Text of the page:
• Paul says:

      Indeed — the anthem here in the US has been massacred my many, many singers — thanks to a need to oversing it and “show off” vocally. No offense to any of these women — but I’ve heard versions by Christina, Beyoncé, and Jennifer Hudson that all completely rob the song of any meaning.

      Your description of Whitney and her “control” is dead on — she vocally attacks the song, but really doesn’t oversing it — her version is actually pretty straight-forward. Diana’s version merely takes another course — there is a quiet, subtle feeling in hers. Both work very well. And Whitney’s, of course, came at a time in American when such a powerful performance was much needed.

  4. Tony says:

    Gentlemen! Tastes in music had changed by the time Whitney sang her version. America didn’t “need” it as much as it wanted that rich thick sound. If Whitney sang her version 10 years earlier , I’m not sure it would have been as appreciated as much. It probably would have been considered a little too over done ! Timing and public tastes matter. Also …I don’t want to stir the pot…but was Whitney “live”? Just asking?

    Lawrence if you are out there …help me on this one !!!! (Lol).

    • Paul says:

      Tony, Tony, Tony…leave it to you to stir the pot! 🙂

      What I mean by Americans “needing” the performance is that Whitney’s national anthem came in 1991 — ten days after the United States went to war in the Persian Gulf. Her performance was an incredibly patriotic moment at a time when our country needed it. I remember the talk after this performance — and it was overwhelmingly focused on the fact that it was inspirational in respect to the men and women who were going to war.

      In other words, such a powerful performance of the national anthem (on such a massively watched night of television) hit at exactly the right time. That’s what I’m talking about here. Had Diana’s haunting, moving rendition come during a time of great turmoil in the US, I’m sure it would have had a much greater impact.

      • Tony says:

        I know what you meant Paul and I totally agree with you. W.H’s rendition was like a metaphors for the power we needed to project. Absolutely! ( but like I said I just want to stir it a little ). (Lol). Btw , Whitney and her voice were truly stunning that night. It is still ingrained in my heart and mind.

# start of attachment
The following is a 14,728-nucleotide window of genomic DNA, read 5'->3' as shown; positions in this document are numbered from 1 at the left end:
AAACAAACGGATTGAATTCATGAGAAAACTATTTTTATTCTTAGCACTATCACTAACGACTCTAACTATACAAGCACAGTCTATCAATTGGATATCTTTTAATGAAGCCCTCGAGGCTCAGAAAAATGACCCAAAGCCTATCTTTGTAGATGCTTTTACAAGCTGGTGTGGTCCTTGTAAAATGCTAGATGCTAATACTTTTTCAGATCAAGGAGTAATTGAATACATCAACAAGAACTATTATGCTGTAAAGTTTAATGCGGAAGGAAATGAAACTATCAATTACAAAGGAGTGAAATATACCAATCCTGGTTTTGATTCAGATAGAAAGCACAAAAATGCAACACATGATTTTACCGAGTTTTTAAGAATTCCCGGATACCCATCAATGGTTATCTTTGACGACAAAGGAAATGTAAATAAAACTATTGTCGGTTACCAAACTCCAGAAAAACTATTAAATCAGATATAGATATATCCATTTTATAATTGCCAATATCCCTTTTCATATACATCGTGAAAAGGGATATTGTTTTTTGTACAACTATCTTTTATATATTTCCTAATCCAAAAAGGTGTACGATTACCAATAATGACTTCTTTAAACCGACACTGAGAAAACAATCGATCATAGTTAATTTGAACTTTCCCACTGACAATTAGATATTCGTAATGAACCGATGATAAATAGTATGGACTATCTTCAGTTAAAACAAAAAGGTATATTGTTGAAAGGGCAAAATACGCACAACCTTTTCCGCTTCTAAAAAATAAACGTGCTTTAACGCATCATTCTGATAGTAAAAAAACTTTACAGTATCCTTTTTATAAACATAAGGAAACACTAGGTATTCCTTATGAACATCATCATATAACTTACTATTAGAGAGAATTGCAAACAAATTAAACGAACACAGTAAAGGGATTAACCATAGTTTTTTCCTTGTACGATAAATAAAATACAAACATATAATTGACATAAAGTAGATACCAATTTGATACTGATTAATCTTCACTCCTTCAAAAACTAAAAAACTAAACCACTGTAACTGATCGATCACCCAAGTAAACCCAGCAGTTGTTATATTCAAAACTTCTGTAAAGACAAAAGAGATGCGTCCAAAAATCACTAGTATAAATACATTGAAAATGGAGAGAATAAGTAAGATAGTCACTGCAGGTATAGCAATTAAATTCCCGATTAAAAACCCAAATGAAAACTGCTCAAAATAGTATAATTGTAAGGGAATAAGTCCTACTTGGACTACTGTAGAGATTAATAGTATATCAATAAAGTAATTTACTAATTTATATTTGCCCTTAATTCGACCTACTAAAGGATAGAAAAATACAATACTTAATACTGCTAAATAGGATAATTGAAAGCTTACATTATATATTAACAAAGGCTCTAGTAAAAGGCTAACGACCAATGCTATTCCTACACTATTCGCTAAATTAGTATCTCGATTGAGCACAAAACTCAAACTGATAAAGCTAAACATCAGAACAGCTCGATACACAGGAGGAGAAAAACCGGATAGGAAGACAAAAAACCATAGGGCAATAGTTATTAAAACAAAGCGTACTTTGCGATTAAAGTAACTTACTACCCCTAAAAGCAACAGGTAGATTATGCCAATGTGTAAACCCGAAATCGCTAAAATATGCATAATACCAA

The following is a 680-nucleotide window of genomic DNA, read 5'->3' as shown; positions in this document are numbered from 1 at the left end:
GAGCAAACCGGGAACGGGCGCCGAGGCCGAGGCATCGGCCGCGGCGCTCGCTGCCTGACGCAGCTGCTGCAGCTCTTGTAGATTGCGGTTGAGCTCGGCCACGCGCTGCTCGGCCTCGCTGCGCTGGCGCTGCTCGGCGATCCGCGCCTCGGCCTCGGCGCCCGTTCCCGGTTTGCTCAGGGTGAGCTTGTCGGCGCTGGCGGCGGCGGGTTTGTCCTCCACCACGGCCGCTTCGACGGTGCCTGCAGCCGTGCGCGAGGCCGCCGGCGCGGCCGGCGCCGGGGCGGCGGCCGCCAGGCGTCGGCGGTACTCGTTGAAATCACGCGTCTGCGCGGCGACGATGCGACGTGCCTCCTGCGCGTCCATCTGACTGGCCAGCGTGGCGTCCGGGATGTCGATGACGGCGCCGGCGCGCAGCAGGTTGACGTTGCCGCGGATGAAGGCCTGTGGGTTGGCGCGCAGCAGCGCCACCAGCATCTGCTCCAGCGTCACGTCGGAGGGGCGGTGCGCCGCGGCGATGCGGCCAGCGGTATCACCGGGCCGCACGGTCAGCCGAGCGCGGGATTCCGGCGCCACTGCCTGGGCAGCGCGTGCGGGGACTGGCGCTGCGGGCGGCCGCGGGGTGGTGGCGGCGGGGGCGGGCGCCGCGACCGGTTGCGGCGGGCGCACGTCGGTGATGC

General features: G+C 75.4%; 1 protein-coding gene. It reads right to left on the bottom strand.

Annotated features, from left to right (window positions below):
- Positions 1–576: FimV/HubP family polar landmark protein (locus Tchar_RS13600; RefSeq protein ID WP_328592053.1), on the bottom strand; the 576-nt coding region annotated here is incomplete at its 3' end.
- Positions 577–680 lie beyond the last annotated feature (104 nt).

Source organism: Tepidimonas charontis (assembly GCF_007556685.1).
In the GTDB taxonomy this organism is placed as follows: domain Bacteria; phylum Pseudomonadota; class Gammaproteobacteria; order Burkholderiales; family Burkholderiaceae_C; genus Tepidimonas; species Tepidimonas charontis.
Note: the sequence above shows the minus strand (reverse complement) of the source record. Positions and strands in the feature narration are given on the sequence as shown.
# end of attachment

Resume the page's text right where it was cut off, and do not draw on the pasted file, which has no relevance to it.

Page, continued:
5. Tony says:

    Ok …. I did want to stir the pot a bit!!!!!

  6. Lawrence says:

    Hi Tony! Help you out on the Whitney singing live issue? I have already read that most performers in recent history have been lip-synching at the SuperBowl, to avoid the echo/feedback in the stadium. So, yes, I believe Whitney was pretending to sing live, to a prerecorded track – but she mimed it quite well.

    • Paul says:

      I have also heard that Ms. Houston’s performance was lip-synced, as many performers do because of stadium acoustics. If it’s indeed the case, I don’t think it takes anything away from Whitney’s performance — it’s undoubtedly her voice and it was still an inspiring, galvanizing performance.

      That said — there is no doubt that Diana’s performance in 1982 is fully live — something that is extremely impressive — and impressive, too, that she did it again during her 1996 halftime show!

  7. Tony says:

    I knew you would know the answer! Thanks Lawrence ! We have to commend our Diana for her live singing.

  8. Lawrence says:

    My pleasure 🙂 I had never seen this clip before of Diana singing the anthem – it’s really beautiful! To be honest, I never watched the Superbowl before…1996 when Diana performed the halftime show! LOL

  9. Pingback: Super Bowl XVI National Anthem: Diana Ross (1982) | Pauliebronx's Blog

Leave a Reply

Fill in your details below or click an icon to log in:

WordPress.com Logo

You are commenting using your WordPress.com account. Log Out / Change )

Twitter picture

You are commenting using your Twitter account. Log Out / Change )

Facebook photo

You are commenting using your Facebook account. Log Out / Change )

Google+ photo

You are commenting using your Google+ account. Log Out / Change )

Connecting to %s